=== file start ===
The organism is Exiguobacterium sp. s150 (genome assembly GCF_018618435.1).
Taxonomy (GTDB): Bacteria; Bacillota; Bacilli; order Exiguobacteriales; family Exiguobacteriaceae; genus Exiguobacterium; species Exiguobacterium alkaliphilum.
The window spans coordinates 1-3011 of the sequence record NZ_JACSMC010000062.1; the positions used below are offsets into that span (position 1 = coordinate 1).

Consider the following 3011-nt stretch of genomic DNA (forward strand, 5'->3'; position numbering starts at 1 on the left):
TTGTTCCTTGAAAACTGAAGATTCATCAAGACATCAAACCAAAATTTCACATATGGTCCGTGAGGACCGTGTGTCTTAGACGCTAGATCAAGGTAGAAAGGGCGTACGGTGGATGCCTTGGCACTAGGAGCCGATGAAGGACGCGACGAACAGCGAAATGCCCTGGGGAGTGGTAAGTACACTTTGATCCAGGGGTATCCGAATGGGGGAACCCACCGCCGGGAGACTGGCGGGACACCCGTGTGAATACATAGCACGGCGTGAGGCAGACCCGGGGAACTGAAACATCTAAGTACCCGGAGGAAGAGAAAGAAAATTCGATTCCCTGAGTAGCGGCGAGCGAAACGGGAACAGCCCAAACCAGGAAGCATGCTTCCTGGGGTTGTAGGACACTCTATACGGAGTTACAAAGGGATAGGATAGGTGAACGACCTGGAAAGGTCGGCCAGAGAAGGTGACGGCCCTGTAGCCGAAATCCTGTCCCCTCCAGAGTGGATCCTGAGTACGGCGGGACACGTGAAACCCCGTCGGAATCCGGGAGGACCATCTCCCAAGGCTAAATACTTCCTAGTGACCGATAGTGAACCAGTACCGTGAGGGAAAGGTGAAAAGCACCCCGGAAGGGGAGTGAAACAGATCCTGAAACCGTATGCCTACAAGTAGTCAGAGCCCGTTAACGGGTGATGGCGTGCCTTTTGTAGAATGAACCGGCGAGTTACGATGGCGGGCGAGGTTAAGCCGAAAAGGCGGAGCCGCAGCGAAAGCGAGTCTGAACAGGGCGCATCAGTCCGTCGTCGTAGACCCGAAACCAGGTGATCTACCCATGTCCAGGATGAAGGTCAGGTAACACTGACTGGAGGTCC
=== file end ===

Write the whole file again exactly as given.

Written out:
The organism is Exiguobacterium sp. s150 (genome assembly GCF_018618435.1).
Taxonomy (GTDB): Bacteria; Bacillota; Bacilli; order Exiguobacteriales; family Exiguobacteriaceae; genus Exiguobacterium; species Exiguobacterium alkaliphilum.
The window spans coordinates 1-3011 of the sequence record NZ_JACSMC010000062.1; the positions used below are offsets into that span (position 1 = coordinate 1).

Consider the following 3011-nt stretch of genomic DNA (forward strand, 5'->3'; position numbering starts at 1 on the left):
TTGTTCCTTGAAAACTGAAGATTCATCAAGACATCAAACCAAAATTTCACATATGGTCCGTGAGGACCGTGTGTCTTAGACGCTAGATCAAGGTAGAAAGGGCGTACGGTGGATGCCTTGGCACTAGGAGCCGATGAAGGACGCGACGAACAGCGAAATGCCCTGGGGAGTGGTAAGTACACTTTGATCCAGGGGTATCCGAATGGGGGAACCCACCGCCGGGAGACTGGCGGGACACCCGTGTGAATACATAGCACGGCGTGAGGCAGACCCGGGGAACTGAAACATCTAAGTACCCGGAGGAAGAGAAAGAAAATTCGATTCCCTGAGTAGCGGCGAGCGAAACGGGAACAGCCCAAACCAGGAAGCATGCTTCCTGGGGTTGTAGGACACTCTATACGGAGTTACAAAGGGATAGGATAGGTGAACGACCTGGAAAGGTCGGCCAGAGAAGGTGACGGCCCTGTAGCCGAAATCCTGTCCCCTCCAGAGTGGATCCTGAGTACGGCGGGACACGTGAAACCCCGTCGGAATCCGGGAGGACCATCTCCCAAGGCTAAATACTTCCTAGTGACCGATAGTGAACCAGTACCGTGAGGGAAAGGTGAAAAGCACCCCGGAAGGGGAGTGAAACAGATCCTGAAACCGTATGCCTACAAGTAGTCAGAGCCCGTTAACGGGTGATGGCGTGCCTTTTGTAGAATGAACCGGCGAGTTACGATGGCGGGCGAGGTTAAGCCGAAAAGGCGGAGCCGCAGCGAAAGCGAGTCTGAACAGGGCGCATCAGTCCGTCGTCGTAGACCCGAAACCAGGTGATCTACCCATGTCCAGGATGAAGGTCAGGTAACACTGACTGGAGGTCC